Natural Tilt-Shift Effect Turns This Warship Into A Tiny Model

I love this photo of the USS John C. Stennis nuclear supercarrier. It looks like a tiny model thanks to the F-18's exhaust fumes, which distort the air above part of the deck and turns the image into a bit of a tilt-shift photo.

Tilt-shift photography works by applying selective focus to an image, either by tilting the lenses or using a digital filter. The fuzziness of some parts of the image fools our brain, making us focus on other parts and giving the illusion of a miniature. In this case, the tilt-shiftish effect is caused by the exhaust fumes of the F-18 taking off, making the ship, crew and aeroplanes look like a model.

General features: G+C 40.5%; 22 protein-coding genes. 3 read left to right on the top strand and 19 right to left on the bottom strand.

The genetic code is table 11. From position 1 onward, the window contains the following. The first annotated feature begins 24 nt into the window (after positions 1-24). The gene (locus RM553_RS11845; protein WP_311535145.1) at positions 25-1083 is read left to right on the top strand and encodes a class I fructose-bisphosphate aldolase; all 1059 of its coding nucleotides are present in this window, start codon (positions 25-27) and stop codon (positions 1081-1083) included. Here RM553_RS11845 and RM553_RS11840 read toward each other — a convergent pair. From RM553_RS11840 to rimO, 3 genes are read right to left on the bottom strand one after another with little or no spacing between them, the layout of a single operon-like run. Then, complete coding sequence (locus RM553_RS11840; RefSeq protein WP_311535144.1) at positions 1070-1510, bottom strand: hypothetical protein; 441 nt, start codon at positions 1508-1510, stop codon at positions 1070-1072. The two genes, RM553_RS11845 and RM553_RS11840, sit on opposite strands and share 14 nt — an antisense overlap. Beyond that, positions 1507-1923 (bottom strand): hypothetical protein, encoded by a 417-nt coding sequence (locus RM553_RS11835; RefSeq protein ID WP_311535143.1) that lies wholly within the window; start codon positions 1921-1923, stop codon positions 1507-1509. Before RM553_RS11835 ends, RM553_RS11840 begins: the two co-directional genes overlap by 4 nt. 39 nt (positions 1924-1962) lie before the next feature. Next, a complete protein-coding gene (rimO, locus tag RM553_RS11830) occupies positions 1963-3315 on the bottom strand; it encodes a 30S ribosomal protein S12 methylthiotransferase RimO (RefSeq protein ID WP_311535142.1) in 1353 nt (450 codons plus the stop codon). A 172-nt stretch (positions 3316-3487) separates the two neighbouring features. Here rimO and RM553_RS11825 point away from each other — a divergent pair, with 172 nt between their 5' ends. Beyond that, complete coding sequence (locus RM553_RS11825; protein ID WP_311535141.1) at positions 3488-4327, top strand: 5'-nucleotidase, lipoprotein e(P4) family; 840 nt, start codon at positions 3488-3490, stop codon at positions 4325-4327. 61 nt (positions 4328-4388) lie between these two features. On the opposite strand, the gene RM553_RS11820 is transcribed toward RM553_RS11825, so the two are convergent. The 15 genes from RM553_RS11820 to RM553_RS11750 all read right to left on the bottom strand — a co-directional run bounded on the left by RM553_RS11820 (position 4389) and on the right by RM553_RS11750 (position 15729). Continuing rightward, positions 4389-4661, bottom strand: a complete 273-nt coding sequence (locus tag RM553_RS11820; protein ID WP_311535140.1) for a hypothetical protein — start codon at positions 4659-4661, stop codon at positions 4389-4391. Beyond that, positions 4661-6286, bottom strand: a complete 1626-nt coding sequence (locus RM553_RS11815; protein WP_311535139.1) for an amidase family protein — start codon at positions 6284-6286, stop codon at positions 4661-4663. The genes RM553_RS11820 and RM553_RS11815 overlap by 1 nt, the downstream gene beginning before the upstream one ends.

However, it is the Stennis, the seventh of the US Navy's Nimitz-class nuclear supercarriers, which are still the largest warships ever built at 333m long and a displacement of 100,000 tons. She is now serving on the US 5th Fleet area of responsibility, under the Operation Enduring Freedom.

Picture: Mass Communication Specialist 2nd Class Kenneth Abbate/US Navy

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